[REGULATORY THEME C2A] Another major regulatory theme involves the resolution of claims regarding content moderation under Section 230(c)(2)(A) rather than under 230(c)(1). While 230(c)(2)(A) is usually known as the content removal or blocking provision, we’re seeing the majority of cases, especially those having to do with account suspension and content removal, turn under the more efficient 230(c)(1) provision. With that, critics of Section 230 often claim that the broad interpretation of Section 230(c)(1) renders Section 230(c)(2) superfluous even though we’ve had plenty of existing case law, such as the precedent set in Barnes v. Yahoo and the Fyk v. Facebook case from earlier this year, that have highlighted the important gap-filling role of 230(c)(2)(A) for claimants that cannot otherwise take advantage of the 230(c)(1) immunity. The same sentiment regarding 230(c)(2)(A) was the key point of the NTIA’s recent petition calling on the FCC to reinterpret Section 230 and specifically 230(c)(2)(A).

Regardless, several proposals like the Online Freedom and Viewpoint Diversity Act amend Section 230 such that account suspension, fact-checking, and content removal, are all housed under 230(c)(2)(A) instead of 230(c)(1). Of course, the beauty of 230(c)(1) is it’s lack of scienter as opposed to 230(c)(2)(A)’s “good faith” requirement so proposals like these and the NTIA’s petition favoring decisions under 230(c)(2)(A) really just ensure that defendants spend a lot more time and money in litigation to reach the same result they would reach under the First Amendment or 230(c)(1).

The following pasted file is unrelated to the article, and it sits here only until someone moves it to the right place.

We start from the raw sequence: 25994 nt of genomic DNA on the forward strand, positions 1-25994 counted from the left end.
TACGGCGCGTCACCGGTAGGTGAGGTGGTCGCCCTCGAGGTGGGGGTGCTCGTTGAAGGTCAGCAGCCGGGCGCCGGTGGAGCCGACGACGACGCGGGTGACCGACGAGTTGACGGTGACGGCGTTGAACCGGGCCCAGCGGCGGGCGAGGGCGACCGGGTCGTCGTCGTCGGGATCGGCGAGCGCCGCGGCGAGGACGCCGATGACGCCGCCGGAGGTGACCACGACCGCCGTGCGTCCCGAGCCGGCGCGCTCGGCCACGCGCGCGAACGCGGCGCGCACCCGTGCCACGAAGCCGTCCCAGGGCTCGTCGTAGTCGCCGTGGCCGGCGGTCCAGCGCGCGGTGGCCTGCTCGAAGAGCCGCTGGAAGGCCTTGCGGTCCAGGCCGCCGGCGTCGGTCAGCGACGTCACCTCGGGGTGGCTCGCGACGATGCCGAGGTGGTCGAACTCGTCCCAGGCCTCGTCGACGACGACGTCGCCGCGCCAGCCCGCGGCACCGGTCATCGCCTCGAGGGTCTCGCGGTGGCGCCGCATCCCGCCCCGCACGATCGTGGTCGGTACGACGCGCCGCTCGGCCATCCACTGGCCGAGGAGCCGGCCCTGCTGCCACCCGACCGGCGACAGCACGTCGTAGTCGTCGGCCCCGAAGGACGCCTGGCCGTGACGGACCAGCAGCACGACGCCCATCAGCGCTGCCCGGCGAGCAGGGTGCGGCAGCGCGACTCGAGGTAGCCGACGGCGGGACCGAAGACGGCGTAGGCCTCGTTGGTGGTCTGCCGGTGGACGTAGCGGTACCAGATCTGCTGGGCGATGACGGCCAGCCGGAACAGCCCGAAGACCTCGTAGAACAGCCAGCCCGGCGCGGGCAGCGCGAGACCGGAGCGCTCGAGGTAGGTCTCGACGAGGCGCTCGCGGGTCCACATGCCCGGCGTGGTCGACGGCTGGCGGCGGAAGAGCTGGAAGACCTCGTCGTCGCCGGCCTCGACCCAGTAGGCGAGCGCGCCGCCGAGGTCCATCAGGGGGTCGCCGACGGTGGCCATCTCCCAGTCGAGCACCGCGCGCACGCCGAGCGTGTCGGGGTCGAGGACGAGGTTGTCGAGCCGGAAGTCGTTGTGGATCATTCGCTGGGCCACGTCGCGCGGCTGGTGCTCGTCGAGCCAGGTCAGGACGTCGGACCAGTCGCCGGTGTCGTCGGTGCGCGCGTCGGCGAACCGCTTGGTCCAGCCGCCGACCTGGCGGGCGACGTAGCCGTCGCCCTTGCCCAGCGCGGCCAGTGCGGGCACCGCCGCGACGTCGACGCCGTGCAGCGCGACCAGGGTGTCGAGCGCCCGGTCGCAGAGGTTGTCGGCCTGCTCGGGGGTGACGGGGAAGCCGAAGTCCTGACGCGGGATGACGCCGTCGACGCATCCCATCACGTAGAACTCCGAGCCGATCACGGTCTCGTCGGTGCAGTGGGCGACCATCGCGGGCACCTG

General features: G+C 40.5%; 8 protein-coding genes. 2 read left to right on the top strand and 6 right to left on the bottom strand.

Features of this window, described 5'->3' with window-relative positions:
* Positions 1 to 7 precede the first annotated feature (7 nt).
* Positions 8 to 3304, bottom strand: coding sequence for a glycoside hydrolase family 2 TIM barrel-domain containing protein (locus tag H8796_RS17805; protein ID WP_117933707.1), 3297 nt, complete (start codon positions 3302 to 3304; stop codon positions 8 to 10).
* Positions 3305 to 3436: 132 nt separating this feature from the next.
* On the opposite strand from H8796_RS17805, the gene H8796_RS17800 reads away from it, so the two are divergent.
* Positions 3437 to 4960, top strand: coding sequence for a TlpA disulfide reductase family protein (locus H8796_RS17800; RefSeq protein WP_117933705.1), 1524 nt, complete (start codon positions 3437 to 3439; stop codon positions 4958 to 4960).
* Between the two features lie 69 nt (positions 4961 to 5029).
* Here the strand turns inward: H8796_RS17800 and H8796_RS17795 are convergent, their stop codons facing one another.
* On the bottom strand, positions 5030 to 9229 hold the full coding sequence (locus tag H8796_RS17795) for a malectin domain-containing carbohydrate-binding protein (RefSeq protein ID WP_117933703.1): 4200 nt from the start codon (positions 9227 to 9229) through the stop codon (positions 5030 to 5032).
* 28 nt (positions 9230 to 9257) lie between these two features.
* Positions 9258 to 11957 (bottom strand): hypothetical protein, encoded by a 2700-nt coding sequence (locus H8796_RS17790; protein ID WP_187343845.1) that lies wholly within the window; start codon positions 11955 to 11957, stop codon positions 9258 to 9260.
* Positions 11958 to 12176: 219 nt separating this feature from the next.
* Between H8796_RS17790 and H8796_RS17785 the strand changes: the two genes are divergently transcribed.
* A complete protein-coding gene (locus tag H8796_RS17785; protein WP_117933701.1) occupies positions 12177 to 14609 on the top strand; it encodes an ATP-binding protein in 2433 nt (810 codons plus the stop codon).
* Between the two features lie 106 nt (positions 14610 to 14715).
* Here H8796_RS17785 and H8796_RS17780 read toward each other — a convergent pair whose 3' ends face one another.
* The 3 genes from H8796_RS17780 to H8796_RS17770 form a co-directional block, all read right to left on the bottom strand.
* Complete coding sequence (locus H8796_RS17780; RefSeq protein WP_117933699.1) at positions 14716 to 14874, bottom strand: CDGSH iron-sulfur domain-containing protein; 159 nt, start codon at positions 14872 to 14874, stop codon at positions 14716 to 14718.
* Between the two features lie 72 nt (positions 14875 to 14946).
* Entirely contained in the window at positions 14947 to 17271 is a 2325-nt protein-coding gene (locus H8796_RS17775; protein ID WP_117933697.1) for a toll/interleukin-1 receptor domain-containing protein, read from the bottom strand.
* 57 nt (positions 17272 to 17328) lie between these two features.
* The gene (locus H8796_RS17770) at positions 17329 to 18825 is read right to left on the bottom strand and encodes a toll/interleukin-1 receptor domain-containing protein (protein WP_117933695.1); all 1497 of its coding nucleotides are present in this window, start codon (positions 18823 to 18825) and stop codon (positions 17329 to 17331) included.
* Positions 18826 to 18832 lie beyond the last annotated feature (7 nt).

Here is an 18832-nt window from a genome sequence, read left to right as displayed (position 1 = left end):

In addition to routing content moderation claims around 230(c)(1) several proposals also aim to amend the 230(c)(2)(A) provision by stripping out “otherwise objectionable” and in its place substituting other acceptable issue types for removal like content that promotes self-harm or terrorism.

On that note, proposals like the Protect Speech Act out of the House also attempt to define “good faith” and permit content removals so long as they are “objectively reasonable.” The Protect Speech Act would actually house the definition of good-faith under 230(c)(1) completely stripping out 230(c)(1)’s immunity.

[REGULATORY THEME: Tradeoffs] Some proposals like the EARN IT Act would create a tradeoff for Section 230 immunity for services that make it easier for law enforcement and the DOJ to investigate the facilitation of child sexual abuse material on these services. Privacy and cybersecurity experts have read EARN IT to suggest that services might be required to trade their End to End encryption practices for Section 230 immunity. Given the current amount of movement and bi-partisan support for EARN IT, this is a definitely a bill worth keeping an eye on, especially as we transition over to the Biden Administration. (Senators Blumenthal and Graham just promoted it today during this morning’s senate judiciary hearing)